Tensions in high-yield bond markets

BIS Quarterly Review  |  March 2016  | 
06 March 2016

(Extract from pages 7-9 of BIS Quarterly Review, March 2016)

The high-yield debt market was subject to significant tensions in 2015. The BofA Merrill Lynch US High Yield Index fell 4.6% and high-yield credit spreads exceeded 5% in Europe and 7% in the US (Graph A). At the end of 2015, market turbulence affected a number of specialised investment funds and severe investor redemptions forced them to try to unload illiquid assets as prices plunged. In the second week of December, the Third Avenue Focused Credit Fund stopped fulfilling investor sell orders and announced plans to liquidate its whole portfolio in an orderly fashion within one year. In the days following the events at Third Avenue, other high-yield oriented funds, including funds managed by Sunlion Capital Partners, Lucidus Capital Partners and Whitebox Advisors, either suspended redemptions or set plans to liquidate their holdings.

Credit spreads widen despite steady growth

As the difficulties on the demand side of the market emerged, the issuance of new high-yield securities slowed. While corporate bond issuance remained strong, issuance in the high-yield segment contracted, particularly in the second half of the year. From a low of $98 billion in 2008, high-yield debt issuance had exceeded $400 billion annually in 2013-14, before falling to $334 billion in 2015 (Graph B).

The ongoing turmoil in the energy sector is central to explaining the tensions experienced by high-yield debt securities. The Merrill Lynch HY Energy Index plummeted in 2015, underperforming both US Corporate High Yield and Emerging Markets High Yield indices. Even though previous crises have also inflicted substantial losses on high- yield securities, the tensions in the energy sector are specific to the most recent period (Graph C). An increasing number of defaults toward the end of 2015, however, hints at the possibility of broader fragilities (Graph C, right-hand panel).

High-yield issuance weakens
Patterns of high-yield indices vary across episodes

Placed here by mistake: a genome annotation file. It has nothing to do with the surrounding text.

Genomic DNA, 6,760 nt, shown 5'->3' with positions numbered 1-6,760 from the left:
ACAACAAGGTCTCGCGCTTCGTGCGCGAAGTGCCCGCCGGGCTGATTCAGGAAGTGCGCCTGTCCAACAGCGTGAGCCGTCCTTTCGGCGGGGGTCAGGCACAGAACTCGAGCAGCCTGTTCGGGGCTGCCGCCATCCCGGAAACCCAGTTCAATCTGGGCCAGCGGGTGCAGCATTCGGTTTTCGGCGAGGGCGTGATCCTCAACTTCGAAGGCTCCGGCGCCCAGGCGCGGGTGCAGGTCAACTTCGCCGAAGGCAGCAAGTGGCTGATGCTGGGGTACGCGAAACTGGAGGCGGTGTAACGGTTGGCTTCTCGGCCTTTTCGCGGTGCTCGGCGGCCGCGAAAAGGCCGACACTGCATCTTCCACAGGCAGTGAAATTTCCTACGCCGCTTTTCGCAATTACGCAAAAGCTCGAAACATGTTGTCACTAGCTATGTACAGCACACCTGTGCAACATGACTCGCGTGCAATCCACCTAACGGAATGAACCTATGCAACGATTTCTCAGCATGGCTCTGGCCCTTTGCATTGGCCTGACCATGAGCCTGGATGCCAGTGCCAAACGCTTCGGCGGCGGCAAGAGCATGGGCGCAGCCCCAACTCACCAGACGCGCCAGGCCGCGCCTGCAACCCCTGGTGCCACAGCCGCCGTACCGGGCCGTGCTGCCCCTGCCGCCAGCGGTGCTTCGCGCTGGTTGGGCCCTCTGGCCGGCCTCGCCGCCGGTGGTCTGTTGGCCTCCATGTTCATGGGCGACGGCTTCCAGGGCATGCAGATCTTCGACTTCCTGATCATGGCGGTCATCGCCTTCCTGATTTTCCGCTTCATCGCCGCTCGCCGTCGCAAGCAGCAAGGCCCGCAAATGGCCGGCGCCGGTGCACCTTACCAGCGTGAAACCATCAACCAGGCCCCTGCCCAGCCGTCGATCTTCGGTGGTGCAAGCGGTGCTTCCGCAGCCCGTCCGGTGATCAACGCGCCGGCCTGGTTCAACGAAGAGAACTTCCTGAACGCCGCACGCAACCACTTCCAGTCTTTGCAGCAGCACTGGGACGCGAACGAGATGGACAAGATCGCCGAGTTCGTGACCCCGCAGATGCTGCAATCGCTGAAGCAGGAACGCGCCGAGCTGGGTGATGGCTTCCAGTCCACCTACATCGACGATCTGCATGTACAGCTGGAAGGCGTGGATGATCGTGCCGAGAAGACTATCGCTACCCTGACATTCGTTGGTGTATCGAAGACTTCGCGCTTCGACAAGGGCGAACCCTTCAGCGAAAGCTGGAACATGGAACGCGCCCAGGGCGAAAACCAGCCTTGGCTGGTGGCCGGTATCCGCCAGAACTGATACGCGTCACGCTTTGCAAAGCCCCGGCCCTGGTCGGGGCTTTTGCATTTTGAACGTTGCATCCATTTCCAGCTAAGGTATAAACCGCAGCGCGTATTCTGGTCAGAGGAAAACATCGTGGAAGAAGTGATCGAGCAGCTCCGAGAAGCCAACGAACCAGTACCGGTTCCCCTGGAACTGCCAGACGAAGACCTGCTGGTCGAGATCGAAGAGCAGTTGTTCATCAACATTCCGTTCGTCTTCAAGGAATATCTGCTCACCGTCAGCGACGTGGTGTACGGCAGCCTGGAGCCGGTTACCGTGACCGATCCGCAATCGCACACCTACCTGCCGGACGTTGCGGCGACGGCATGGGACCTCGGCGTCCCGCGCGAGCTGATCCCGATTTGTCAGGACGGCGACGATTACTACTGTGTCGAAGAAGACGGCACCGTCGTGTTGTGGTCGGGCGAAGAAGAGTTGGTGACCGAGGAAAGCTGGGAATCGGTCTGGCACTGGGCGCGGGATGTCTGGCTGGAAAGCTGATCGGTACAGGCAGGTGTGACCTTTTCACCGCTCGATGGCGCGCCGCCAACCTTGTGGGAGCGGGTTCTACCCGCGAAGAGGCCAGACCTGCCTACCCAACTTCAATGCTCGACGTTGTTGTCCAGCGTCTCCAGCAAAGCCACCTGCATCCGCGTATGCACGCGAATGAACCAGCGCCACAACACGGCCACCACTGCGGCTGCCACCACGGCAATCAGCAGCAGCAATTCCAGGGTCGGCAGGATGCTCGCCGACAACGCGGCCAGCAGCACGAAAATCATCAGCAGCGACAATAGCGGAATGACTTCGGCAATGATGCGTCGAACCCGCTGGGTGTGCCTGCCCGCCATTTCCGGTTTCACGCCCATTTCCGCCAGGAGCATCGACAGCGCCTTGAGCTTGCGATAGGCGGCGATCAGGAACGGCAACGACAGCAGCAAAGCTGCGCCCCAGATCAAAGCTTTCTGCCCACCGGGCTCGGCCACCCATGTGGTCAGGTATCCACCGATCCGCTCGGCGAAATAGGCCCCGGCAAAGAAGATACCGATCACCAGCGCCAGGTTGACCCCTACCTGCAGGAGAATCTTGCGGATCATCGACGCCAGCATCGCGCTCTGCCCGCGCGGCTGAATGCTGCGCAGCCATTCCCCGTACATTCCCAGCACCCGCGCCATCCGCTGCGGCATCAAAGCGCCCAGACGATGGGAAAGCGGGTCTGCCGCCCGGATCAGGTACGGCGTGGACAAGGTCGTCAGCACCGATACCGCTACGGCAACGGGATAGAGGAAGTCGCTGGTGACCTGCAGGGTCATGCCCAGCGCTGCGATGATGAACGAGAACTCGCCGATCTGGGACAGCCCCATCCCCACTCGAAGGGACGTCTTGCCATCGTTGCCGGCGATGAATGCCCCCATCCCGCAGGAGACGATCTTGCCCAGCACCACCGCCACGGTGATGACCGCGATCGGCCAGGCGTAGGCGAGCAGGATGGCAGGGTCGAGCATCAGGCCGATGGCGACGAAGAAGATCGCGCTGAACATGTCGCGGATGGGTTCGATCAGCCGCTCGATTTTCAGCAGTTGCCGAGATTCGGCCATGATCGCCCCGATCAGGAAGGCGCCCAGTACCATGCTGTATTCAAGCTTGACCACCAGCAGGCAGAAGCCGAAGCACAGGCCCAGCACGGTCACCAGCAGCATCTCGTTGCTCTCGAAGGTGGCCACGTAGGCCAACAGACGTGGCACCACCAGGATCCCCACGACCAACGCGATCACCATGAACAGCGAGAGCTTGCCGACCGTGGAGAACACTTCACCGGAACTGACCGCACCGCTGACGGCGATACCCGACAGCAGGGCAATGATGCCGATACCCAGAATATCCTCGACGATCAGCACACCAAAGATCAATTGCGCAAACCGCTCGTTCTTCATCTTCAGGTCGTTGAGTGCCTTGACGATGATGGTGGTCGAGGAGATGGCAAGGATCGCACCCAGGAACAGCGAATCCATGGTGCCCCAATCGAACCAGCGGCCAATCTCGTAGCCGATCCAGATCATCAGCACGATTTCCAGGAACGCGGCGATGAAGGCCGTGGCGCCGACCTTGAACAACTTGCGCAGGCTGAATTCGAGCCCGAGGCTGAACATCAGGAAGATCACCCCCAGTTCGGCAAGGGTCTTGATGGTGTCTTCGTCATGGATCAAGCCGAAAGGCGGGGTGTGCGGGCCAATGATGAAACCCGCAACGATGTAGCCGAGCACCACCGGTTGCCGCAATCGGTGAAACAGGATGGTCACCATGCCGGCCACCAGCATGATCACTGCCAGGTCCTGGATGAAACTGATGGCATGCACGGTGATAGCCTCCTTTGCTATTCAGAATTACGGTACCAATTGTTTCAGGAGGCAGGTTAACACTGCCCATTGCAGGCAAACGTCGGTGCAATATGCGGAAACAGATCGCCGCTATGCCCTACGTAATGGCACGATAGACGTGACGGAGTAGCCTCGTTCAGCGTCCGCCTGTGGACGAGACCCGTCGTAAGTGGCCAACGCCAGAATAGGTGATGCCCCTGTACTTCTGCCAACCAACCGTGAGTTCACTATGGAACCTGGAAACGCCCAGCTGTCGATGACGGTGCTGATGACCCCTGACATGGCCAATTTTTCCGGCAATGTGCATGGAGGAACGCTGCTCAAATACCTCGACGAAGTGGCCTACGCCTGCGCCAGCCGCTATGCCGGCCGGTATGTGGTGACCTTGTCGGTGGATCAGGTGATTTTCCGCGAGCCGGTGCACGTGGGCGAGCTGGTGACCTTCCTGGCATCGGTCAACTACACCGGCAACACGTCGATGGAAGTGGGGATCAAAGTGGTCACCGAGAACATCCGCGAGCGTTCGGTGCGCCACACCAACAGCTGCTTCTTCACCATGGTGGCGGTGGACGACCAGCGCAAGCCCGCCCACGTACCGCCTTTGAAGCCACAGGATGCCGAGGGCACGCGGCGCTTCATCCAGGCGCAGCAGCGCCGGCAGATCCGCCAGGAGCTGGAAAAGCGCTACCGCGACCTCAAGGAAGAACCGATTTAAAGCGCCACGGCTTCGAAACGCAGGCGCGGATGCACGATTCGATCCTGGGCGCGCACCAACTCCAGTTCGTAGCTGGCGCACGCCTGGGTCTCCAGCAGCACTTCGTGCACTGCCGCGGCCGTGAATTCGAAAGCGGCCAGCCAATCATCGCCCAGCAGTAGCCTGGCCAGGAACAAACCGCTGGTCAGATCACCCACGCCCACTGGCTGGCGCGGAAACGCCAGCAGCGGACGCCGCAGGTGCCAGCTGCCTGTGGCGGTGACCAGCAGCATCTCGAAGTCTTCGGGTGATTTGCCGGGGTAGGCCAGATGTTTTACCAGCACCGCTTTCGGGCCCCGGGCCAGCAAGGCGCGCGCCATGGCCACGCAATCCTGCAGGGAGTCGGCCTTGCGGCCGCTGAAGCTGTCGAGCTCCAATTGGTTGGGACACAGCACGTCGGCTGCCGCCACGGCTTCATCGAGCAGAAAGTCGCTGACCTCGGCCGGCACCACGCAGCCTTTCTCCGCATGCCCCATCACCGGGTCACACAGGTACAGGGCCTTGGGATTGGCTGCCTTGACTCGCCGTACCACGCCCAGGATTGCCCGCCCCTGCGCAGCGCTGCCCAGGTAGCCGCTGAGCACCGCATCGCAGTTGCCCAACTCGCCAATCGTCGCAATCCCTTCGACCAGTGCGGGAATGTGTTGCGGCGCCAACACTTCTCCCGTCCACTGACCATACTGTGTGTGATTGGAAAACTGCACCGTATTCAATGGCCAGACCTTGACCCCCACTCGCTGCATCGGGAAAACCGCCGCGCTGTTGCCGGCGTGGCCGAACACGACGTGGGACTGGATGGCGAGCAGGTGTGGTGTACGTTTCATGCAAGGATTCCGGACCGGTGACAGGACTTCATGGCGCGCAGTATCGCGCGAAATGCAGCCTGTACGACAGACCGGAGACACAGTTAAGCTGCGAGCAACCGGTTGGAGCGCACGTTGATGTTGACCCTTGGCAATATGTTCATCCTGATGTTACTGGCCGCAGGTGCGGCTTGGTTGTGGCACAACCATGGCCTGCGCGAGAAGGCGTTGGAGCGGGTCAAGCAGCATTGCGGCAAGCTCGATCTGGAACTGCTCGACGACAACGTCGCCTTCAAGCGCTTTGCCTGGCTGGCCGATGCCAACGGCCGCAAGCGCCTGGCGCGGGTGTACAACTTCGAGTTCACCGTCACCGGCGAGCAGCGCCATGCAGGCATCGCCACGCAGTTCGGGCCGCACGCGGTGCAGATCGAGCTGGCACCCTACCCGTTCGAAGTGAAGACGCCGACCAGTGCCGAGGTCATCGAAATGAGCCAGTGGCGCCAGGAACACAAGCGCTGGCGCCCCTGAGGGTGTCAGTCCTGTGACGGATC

One interpretation of recent events is that the high-yield rout is an isolated development, driven by US oil industry weakness; another is that this is a "canary in the coal mine" moment signalling broader fragilities. Recent experience, supported by academic research, suggests that sharp increases in credit spreads are a leading indicator of recessions.icon This is the case even when wider spreads initially reflect sector-specific strains: high-yield credit spreads started to rise in the technology sector at the beginning of 2000, just before the burst of the tech bubble (Graph C, left-hand panel), while financial sector high-yield spreads rose in 2007, before the Great Financial Crisis (centre panel). Spreads of other risky securities in these episodes only started to widen when the broader economy turned down. More recently, while spreads have widened dramatically since the second quarter of 2015 in the energy sector, other credit spreads, including those on emerging market corporate debt, have crept up much more gradually (right-hand panel).

icon A Estrella and G Hardouvelis, "The term structure as a predictor of real economic activity", Journal of Finance, vol 46, 1991, pp 555-76; A Estrella and F Mishkin, "Predicting US recessions: financial variables as leading indicators", Review of Economics and Statistics, vol 80, 1998, pp 45-61; and J Faust, S Gilchrist, J Wright and E Zakrajsek, "Credit spreads as predictors of real-time economic activity: a Bayesian model-averaging approach", The Review of Economics and Statistics, vol 95, no 5, 2013.